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Road deaths linked to traffic fines discount

Wafa Issa

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DUBAI // Deaths on the roads rose by 28 per cent during a four-month discount period for traffic fines.

The deaths are too high a price to pay and the discount experiment will not be repeated, Dubai's traffic police chief said yesterday.

"When we reduced traffic fines, many people saw it as an opportunity to commit more traffic offences, and they came to think that we did not care," Maj Gen Mohammed Saif Al Zafein said.

Officials introduced a 30 per cent discount on traffic fines in September last year. In December the discount was increased to 40 per cent and the period extended to January 10. The scheme was aimed at encouraging offenders to pay accumulated fines, and nearly 800,000 fines worth Dh344.7 million were paid compared with just under 700,000 worth Dh335.5m in the same period a year ago.

In the last four months of the year, however, 46 people were killed on Dubai's roads, compared with 36 a year ago.

"We observed a clear connection between the discount and road fatalities. Death on roads continued to increase during the discount period, and for us that is a clear sign of a direct link between the two," Maj Gen Al Zafein said.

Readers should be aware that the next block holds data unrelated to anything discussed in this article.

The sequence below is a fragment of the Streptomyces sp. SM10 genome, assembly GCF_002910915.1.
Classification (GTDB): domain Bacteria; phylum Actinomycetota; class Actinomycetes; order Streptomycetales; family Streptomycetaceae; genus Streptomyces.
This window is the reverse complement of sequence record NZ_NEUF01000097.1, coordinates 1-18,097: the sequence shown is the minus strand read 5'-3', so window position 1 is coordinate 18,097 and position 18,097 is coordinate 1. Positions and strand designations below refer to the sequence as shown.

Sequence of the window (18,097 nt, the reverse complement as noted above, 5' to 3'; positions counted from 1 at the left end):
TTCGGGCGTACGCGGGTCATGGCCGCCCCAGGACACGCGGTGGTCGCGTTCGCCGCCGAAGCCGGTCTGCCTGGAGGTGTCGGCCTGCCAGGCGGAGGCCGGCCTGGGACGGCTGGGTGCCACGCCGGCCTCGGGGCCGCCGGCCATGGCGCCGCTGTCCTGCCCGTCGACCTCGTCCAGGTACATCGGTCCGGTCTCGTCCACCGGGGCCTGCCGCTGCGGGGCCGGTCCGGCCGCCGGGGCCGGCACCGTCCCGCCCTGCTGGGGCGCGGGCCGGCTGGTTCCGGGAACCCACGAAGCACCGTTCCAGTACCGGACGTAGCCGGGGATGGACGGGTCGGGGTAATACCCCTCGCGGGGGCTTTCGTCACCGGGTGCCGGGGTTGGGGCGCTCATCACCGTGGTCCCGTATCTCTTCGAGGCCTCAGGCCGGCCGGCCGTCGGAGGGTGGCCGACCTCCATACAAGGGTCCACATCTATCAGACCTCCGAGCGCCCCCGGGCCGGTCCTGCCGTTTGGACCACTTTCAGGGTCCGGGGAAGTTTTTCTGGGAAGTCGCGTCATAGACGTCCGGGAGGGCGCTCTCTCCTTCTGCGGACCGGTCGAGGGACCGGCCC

"Our main priority is reducing road fatalities and saving lives, not collecting fines. And if collecting fines would mean that more people are killed we will be held accountable."

He dismissed any suggestion that police might extend or reintroduce the discount scheme.

Maj Gen Al Zaffein said one of his department's main goals for 2012 would be reducing the number of accidents in which pedestrians are run over, which comprised about 30 per cent of the total number of road fatalities in 2011.

"Reducing the number of people killed while crossing the roads is our main challenge this year," he said.

Last year 41 people were killed in such accidents, compared to 43 in 2010.

Maj Gen Al Zaffin blamed lack of awareness and negligence by pedestrians for most of the deaths.

Anyone crossing a road that has a speed limit of more than 80kph is committing a traffic offence and should be fined, he said.

"Highways are not there to be crossed, and they should also not have any underpasses or overpasses," he said.

However, he did call for more pedestrian crossings on roads with lower speed limits.

"There are not many pedestrian crossings on inner roads, such as those in Al Wasl and Jumeirah, and therefore people will cross those roads from anywhere," he said.

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